Monday, March 31, 2008
We Don't Need No Stinkin' (Electronic) Toys
We carted off at least a thousand dollars worth of additional stuff to sink our boat. Among the prizes were a dozen really nice plastic containers, four fishing rods complete with reels, and two Canon Powershot cameras including one underwater case. For the girls, the biggest prize was two Nintendo Gameboys.
To put this treasure in perspective, it is important to note that the girls do not have any game boxes, cubes, computers, or hand helds. Our only computer games are of the Jump Start/Chessmaster variety. It's not that Dr C and I are morally, ethically or religiously opposed to video games. In fact, the girls and I played World of Warcraft for a year with the consistency and dedication of novitiates in a nunnery. While Aeron only managed a level 14 priest, Jaime was up in the 40s hunter and I had a mid-60 shaman before boredom set in.*
We simply do not have the money. We do not have the space. And, it turns out, we do not have the inclination. For two days, the girls did nothing but play with those Gameboys. Actually, they did one other thing – they argued over whose turn it was to play with the Gameboy since we only found two and mathematically it just wasn't working out.
And then the arguing stopped. In fact, the Gameboys stopped. They didn't stop functioning... I actually tested one to make sure. No, they simply stopped using them. One got kicked under a seat, the other was lost in Jaime's capacious purse. No one cared. Now, I'll occasionally see one of them pull out a pair of headphones and start messing around with a controller, but for the most part, the Gameboy phase is officially over.
Which totally justifies my refusal to buy these things. The girls have never grown out of the mode wherein the packaging has more entertainment value than the present.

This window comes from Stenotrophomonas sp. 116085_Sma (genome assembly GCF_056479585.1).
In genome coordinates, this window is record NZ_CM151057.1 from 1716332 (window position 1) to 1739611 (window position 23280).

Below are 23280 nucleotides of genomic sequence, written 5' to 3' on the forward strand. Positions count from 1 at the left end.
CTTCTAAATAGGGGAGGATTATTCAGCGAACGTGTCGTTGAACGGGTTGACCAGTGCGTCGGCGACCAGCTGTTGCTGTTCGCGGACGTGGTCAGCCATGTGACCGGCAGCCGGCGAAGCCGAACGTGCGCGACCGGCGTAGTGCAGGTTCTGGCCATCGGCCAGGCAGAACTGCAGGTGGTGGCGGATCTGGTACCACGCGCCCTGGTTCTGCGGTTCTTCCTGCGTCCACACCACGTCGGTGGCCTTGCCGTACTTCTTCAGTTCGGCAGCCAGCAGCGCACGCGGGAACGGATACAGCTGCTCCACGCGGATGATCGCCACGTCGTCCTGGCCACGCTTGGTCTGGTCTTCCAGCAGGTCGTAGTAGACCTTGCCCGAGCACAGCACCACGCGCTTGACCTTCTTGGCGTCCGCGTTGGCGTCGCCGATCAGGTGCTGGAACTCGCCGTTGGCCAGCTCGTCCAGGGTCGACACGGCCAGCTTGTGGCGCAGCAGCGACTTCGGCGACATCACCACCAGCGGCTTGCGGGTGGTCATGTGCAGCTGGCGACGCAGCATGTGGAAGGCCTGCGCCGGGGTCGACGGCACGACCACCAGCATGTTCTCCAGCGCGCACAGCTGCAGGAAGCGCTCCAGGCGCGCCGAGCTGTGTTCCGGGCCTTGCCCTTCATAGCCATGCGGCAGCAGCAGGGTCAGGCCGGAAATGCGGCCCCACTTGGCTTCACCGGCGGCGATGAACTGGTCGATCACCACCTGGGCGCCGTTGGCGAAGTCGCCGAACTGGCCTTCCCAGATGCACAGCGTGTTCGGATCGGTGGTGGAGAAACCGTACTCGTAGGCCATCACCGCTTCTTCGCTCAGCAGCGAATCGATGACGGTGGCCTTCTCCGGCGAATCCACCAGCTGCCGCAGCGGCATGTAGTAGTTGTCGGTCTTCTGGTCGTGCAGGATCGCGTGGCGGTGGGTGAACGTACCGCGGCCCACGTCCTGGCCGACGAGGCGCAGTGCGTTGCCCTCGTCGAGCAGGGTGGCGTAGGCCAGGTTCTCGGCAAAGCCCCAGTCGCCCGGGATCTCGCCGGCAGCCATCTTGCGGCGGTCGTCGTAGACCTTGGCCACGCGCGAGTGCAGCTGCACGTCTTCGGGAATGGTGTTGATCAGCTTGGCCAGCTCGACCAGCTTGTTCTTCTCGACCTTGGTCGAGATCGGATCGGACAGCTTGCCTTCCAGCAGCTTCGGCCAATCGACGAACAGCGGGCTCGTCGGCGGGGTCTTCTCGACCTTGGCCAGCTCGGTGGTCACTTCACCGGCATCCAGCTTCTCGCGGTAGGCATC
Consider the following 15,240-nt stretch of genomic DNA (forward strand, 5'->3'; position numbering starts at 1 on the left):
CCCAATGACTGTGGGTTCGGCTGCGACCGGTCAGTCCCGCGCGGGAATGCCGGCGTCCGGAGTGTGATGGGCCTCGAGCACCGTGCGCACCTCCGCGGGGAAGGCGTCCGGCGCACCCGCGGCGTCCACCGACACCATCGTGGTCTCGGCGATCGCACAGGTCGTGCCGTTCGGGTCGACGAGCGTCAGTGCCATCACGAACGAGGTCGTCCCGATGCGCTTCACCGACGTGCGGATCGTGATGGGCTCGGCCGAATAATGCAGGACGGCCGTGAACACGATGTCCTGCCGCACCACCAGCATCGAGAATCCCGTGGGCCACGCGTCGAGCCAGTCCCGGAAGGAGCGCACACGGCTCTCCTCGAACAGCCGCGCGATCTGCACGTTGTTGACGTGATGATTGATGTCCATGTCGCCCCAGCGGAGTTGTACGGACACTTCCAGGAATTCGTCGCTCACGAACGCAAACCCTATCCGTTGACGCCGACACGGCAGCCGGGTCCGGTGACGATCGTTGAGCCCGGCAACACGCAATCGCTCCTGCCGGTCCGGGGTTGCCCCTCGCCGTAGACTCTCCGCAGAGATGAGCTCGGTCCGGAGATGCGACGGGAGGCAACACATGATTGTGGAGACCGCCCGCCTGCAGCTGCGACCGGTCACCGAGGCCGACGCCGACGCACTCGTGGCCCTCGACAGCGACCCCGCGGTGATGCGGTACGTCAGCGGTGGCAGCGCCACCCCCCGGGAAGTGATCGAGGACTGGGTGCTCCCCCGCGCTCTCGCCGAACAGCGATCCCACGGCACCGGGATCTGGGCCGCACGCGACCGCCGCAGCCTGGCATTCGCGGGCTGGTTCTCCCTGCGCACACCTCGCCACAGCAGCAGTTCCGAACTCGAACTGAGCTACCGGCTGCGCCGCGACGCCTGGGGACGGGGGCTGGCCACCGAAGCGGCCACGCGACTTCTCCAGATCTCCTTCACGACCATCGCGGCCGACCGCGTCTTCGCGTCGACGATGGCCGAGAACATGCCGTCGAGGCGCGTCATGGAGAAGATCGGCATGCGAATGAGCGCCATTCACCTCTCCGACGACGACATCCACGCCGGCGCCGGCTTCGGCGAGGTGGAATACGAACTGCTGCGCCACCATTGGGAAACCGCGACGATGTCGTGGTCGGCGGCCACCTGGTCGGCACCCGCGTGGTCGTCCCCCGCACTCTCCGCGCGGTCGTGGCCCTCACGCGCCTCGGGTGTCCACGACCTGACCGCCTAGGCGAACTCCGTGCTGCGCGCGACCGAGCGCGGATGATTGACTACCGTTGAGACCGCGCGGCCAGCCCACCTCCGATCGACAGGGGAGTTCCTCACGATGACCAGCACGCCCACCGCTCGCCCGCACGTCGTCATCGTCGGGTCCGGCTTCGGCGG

The behavioral arc with television is roughly the same. The day they show up at their grandparents, it is impossible to extricate them from the TV. They are stuck to it like starfish to a dock piling, all eight arms wrapped around the device with super glue strength. You can pry off one long arm with a wrench and a champagne cork pop only to find all previously detached limbs whipping around the base with renewed force.
So I don't even try. Because after about 48 hours of this, the girls get bored. They drift out of the TV room with glazed eyes and drool on their chins, grab a handful of Oreo cookies, and disappear outside. For the rest of the visit, they may be found watching a Disney channel movie or Nic @ Nite for a few hours before bedtime, but largely the cable industry has lost its hold on my children.
And you can't really play with something that doesn't play back. We don' need no stinkin' electronic toys. Just give us the real thing, two hours of parental neglect, and a handful of like-minded kids. Welcome to the next level.
* Of course, all Horde. I'm surprised you'd have to ask.